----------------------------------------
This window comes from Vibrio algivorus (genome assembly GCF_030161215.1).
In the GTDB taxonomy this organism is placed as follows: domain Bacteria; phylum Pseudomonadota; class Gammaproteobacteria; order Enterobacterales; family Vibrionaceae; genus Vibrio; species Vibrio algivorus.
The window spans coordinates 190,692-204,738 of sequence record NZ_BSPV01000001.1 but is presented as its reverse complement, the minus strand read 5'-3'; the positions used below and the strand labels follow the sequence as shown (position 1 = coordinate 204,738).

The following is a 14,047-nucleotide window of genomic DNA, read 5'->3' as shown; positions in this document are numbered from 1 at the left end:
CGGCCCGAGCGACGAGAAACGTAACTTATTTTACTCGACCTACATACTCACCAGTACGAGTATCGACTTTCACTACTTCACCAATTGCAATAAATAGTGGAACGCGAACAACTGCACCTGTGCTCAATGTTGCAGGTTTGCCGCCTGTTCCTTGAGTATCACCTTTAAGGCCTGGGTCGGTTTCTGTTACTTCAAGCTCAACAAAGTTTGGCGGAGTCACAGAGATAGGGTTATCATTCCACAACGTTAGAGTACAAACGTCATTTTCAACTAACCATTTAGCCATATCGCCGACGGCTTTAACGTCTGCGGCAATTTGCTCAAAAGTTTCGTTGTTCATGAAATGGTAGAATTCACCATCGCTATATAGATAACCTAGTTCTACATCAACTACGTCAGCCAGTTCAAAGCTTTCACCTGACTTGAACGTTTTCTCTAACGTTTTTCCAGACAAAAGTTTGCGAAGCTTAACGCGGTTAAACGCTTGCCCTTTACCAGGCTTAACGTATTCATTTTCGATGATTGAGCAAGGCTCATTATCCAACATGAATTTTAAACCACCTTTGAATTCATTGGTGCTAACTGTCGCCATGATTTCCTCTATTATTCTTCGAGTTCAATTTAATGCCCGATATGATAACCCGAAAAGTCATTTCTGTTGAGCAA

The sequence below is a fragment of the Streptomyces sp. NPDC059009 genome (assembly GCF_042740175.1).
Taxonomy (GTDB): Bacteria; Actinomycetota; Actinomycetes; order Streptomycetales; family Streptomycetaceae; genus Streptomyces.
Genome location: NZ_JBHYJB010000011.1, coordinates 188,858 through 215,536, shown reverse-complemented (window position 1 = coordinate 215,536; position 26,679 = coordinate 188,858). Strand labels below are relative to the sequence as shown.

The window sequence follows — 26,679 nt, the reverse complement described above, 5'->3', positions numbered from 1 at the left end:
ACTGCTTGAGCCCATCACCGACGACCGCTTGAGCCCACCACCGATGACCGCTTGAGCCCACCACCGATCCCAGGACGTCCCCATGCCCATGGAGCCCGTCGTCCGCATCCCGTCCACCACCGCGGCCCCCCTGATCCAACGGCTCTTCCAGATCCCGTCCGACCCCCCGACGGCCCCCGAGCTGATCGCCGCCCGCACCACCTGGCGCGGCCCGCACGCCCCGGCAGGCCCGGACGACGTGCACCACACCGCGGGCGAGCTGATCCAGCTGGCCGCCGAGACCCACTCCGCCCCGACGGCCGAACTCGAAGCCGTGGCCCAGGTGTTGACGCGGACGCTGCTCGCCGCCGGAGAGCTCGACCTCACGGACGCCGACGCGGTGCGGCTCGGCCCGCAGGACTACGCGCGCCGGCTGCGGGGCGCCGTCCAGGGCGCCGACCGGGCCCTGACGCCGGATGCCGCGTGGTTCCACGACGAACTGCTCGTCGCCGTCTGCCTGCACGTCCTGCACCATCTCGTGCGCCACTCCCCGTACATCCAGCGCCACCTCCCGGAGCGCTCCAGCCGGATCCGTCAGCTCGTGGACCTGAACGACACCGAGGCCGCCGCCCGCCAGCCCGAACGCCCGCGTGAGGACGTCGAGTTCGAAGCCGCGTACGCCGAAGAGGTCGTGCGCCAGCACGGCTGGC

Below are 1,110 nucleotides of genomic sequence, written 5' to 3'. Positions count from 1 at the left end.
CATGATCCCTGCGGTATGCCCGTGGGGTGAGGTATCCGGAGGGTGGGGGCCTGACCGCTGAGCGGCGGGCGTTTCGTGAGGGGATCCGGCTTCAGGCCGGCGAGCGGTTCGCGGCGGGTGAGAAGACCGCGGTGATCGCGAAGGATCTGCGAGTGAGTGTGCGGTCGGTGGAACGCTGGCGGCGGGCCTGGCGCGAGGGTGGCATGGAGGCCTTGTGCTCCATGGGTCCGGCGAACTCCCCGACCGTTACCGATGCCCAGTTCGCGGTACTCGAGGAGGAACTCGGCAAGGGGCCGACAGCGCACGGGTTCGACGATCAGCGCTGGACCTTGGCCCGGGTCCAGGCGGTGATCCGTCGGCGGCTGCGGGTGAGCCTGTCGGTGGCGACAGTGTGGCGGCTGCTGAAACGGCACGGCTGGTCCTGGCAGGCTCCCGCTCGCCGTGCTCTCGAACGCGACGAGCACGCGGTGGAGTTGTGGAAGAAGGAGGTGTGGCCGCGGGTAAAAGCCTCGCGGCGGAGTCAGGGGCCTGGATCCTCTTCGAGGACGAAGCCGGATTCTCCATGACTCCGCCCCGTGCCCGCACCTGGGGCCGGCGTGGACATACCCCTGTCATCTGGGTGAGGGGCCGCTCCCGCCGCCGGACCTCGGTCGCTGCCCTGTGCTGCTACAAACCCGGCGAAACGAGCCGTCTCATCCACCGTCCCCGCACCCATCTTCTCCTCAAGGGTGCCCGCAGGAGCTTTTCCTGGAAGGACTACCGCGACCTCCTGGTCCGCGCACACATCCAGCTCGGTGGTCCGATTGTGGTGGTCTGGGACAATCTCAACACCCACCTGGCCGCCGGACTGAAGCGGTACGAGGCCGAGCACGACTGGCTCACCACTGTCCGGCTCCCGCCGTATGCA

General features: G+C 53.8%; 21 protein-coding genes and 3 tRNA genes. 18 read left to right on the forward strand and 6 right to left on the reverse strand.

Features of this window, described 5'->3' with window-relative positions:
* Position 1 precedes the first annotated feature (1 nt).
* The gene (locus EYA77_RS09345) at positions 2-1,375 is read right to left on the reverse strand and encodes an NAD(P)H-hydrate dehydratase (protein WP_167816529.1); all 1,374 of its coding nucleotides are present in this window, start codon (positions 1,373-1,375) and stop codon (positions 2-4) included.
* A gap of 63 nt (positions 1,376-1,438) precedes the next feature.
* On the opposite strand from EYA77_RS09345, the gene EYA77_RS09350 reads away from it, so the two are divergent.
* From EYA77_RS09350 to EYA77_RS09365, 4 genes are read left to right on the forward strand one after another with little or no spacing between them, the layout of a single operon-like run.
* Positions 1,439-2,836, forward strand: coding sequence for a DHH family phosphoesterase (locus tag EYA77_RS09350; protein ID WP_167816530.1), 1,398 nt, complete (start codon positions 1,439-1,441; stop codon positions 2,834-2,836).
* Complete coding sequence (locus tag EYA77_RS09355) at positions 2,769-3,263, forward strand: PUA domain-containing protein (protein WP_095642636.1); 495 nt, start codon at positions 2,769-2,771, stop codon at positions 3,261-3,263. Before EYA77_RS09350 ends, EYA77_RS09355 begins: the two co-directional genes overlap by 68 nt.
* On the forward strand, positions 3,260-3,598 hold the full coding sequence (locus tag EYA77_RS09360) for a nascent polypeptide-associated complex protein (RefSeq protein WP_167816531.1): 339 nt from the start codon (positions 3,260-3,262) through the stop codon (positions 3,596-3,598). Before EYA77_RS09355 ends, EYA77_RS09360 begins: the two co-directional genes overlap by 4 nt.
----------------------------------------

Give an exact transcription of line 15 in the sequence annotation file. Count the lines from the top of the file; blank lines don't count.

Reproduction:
* Position 1 precedes the first annotated feature (1 nt).